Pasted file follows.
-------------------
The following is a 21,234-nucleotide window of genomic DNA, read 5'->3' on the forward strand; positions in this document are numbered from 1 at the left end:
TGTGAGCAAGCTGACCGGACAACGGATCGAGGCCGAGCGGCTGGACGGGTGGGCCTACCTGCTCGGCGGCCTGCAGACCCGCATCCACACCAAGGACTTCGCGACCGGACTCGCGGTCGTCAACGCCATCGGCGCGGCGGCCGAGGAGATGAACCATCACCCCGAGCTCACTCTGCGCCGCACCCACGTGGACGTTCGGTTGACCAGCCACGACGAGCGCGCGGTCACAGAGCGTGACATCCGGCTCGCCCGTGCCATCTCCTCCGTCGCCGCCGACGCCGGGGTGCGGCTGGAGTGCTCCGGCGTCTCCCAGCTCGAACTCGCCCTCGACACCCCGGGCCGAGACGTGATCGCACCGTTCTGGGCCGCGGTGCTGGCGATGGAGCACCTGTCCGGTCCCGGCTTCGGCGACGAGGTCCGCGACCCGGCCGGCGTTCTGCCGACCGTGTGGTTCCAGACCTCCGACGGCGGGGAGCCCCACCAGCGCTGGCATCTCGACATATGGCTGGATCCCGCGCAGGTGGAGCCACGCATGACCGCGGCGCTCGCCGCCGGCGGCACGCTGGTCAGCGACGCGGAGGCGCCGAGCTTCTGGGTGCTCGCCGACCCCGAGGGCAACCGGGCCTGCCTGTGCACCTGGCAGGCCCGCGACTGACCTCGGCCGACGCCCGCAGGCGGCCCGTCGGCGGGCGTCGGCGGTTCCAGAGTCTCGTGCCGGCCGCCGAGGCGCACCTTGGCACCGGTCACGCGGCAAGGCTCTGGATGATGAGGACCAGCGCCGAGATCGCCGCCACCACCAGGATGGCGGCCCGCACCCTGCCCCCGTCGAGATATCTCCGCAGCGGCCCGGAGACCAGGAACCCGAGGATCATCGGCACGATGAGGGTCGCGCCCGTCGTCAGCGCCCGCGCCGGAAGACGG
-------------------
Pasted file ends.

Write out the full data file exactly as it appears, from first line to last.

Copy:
The following is a 21,234-nucleotide window of genomic DNA, read 5'->3' on the forward strand; positions in this document are numbered from 1 at the left end:
TGTGAGCAAGCTGACCGGACAACGGATCGAGGCCGAGCGGCTGGACGGGTGGGCCTACCTGCTCGGCGGCCTGCAGACCCGCATCCACACCAAGGACTTCGCGACCGGACTCGCGGTCGTCAACGCCATCGGCGCGGCGGCCGAGGAGATGAACCATCACCCCGAGCTCACTCTGCGCCGCACCCACGTGGACGTTCGGTTGACCAGCCACGACGAGCGCGCGGTCACAGAGCGTGACATCCGGCTCGCCCGTGCCATCTCCTCCGTCGCCGCCGACGCCGGGGTGCGGCTGGAGTGCTCCGGCGTCTCCCAGCTCGAACTCGCCCTCGACACCCCGGGCCGAGACGTGATCGCACCGTTCTGGGCCGCGGTGCTGGCGATGGAGCACCTGTCCGGTCCCGGCTTCGGCGACGAGGTCCGCGACCCGGCCGGCGTTCTGCCGACCGTGTGGTTCCAGACCTCCGACGGCGGGGAGCCCCACCAGCGCTGGCATCTCGACATATGGCTGGATCCCGCGCAGGTGGAGCCACGCATGACCGCGGCGCTCGCCGCCGGCGGCACGCTGGTCAGCGACGCGGAGGCGCCGAGCTTCTGGGTGCTCGCCGACCCCGAGGGCAACCGGGCCTGCCTGTGCACCTGGCAGGCCCGCGACTGACCTCGGCCGACGCCCGCAGGCGGCCCGTCGGCGGGCGTCGGCGGTTCCAGAGTCTCGTGCCGGCCGCCGAGGCGCACCTTGGCACCGGTCACGCGGCAAGGCTCTGGATGATGAGGACCAGCGCCGAGATCGCCGCCACCACCAGGATGGCGGCCCGCACCCTGCCCCCGTCGAGATATCTCCGCAGCGGCCCGGAGACCAGGAACCCGAGGATCATCGGCACGATGAGGGTCGCGCCCGTCGTCAGCGCCCGCGCCGGAAGACGG